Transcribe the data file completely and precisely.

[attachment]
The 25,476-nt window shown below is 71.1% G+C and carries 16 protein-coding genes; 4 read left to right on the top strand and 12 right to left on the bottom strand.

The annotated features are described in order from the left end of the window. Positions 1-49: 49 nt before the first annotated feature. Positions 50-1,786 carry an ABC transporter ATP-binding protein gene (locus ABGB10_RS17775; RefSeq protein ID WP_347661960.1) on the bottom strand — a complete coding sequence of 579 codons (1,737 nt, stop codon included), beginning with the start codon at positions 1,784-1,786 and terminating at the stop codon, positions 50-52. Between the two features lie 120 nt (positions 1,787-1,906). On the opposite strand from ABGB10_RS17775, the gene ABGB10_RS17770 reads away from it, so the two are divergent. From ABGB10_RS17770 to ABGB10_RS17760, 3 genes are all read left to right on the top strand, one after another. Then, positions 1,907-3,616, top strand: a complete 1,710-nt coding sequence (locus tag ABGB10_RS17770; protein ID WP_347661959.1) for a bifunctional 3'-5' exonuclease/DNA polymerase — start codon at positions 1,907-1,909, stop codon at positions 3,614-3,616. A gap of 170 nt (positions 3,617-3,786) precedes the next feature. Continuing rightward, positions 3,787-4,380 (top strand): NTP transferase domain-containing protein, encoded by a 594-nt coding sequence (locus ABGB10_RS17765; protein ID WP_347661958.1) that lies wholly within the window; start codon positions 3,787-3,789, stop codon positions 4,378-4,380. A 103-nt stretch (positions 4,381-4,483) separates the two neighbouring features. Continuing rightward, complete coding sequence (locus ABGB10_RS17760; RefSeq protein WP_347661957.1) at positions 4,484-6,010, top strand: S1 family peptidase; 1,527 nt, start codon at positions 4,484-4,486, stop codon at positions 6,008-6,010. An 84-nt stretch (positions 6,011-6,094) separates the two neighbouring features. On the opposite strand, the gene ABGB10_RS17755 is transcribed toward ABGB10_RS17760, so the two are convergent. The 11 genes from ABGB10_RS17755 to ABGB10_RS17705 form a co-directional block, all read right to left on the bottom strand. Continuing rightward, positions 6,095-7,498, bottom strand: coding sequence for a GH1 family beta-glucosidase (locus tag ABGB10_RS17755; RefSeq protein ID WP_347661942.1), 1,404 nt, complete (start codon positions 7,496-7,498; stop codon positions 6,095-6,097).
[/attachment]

The 25,476-nt window shown below is 71.1% G+C and carries 16 protein-coding genes; 4 read left to right on the top strand and 12 right to left on the bottom strand.

The annotated features are described in order from the left end of the window. Positions 1-49: 49 nt before the first annotated feature. Positions 50-1,786 carry an ABC transporter ATP-binding protein gene (locus ABGB10_RS17775; RefSeq protein ID WP_347661960.1) on the bottom strand — a complete coding sequence of 579 codons (1,737 nt, stop codon included), beginning with the start codon at positions 1,784-1,786 and terminating at the stop codon, positions 50-52. Between the two features lie 120 nt (positions 1,787-1,906). On the opposite strand from ABGB10_RS17775, the gene ABGB10_RS17770 reads away from it, so the two are divergent. From ABGB10_RS17770 to ABGB10_RS17760, 3 genes are all read left to right on the top strand, one after another. Then, positions 1,907-3,616, top strand: a complete 1,710-nt coding sequence (locus tag ABGB10_RS17770; protein ID WP_347661959.1) for a bifunctional 3'-5' exonuclease/DNA polymerase — start codon at positions 1,907-1,909, stop codon at positions 3,614-3,616. A gap of 170 nt (positions 3,617-3,786) precedes the next feature. Continuing rightward, positions 3,787-4,380 (top strand): NTP transferase domain-containing protein, encoded by a 594-nt coding sequence (locus ABGB10_RS17765; protein ID WP_347661958.1) that lies wholly within the window; start codon positions 3,787-3,789, stop codon positions 4,378-4,380. A 103-nt stretch (positions 4,381-4,483) separates the two neighbouring features. Continuing rightward, complete coding sequence (locus ABGB10_RS17760; RefSeq protein WP_347661957.1) at positions 4,484-6,010, top strand: S1 family peptidase; 1,527 nt, start codon at positions 4,484-4,486, stop codon at positions 6,008-6,010. An 84-nt stretch (positions 6,011-6,094) separates the two neighbouring features. On the opposite strand, the gene ABGB10_RS17755 is transcribed toward ABGB10_RS17760, so the two are convergent. The 11 genes from ABGB10_RS17755 to ABGB10_RS17705 form a co-directional block, all read right to left on the bottom strand. Continuing rightward, positions 6,095-7,498, bottom strand: coding sequence for a GH1 family beta-glucosidase (locus tag ABGB10_RS17755; RefSeq protein ID WP_347661942.1), 1,404 nt, complete (start codon positions 7,496-7,498; stop codon positions 6,095-6,097).